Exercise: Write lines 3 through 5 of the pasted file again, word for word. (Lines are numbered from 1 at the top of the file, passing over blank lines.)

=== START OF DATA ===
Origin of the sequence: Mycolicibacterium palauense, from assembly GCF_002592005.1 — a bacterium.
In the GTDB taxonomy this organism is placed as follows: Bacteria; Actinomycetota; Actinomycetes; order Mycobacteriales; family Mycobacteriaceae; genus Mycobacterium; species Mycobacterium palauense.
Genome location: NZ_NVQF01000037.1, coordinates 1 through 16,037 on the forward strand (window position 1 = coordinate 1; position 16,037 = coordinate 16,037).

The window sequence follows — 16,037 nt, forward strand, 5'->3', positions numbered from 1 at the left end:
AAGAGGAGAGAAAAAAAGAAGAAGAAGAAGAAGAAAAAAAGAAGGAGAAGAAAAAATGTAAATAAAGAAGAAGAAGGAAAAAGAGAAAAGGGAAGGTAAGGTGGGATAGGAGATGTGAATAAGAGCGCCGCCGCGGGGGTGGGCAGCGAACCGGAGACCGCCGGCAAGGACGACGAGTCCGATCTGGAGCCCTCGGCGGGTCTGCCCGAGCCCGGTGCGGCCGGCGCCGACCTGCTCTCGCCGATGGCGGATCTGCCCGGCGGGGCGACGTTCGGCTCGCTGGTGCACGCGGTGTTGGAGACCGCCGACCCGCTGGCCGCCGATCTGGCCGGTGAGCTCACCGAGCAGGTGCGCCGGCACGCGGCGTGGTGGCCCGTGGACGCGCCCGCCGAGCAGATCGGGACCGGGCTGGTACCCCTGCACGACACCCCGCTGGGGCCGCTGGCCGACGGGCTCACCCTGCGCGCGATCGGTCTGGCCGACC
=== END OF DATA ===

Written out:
Genome location: NZ_NVQF01000037.1, coordinates 1 through 16,037 on the forward strand (window position 1 = coordinate 1; position 16,037 = coordinate 16,037).

The window sequence follows — 16,037 nt, forward strand, 5'->3', positions numbered from 1 at the left end:
AAGAGGAGAGAAAAAAAGAAGAAGAAGAAGAAGAAAAAAAGAAGGAGAAGAAAAAATGTAAATAAAGAAGAAGAAGGAAAAAGAGAAAAGGGAAGGTAAGGTGGGATAGGAGATGTGAATAAGAGCGCCGCCGCGGGGGTGGGCAGCGAACCGGAGACCGCCGGCAAGGACGACGAGTCCGATCTGGAGCCCTCGGCGGGTCTGCCCGAGCCCGGTGCGGCCGGCGCCGACCTGCTCTCGCCGATGGCGGATCTGCCCGGCGGGGCGACGTTCGGCTCGCTGGTGCACGCGGTGTTGGAGACCGCCGACCCGCTGGCCGCCGATCTGGCCGGTGAGCTCACCGAGCAGGTGCGCCGGCACGCGGCGTGGTGGCCCGTGGACGCGCCCGCCGAGCAGATCGGGACCGGGCTGGTACCCCTGCACGACACCCCGCTGGGGCCGCTGGCCGACGGGCTCACCCTGCGCGCGATCGGTCTGGCCGACC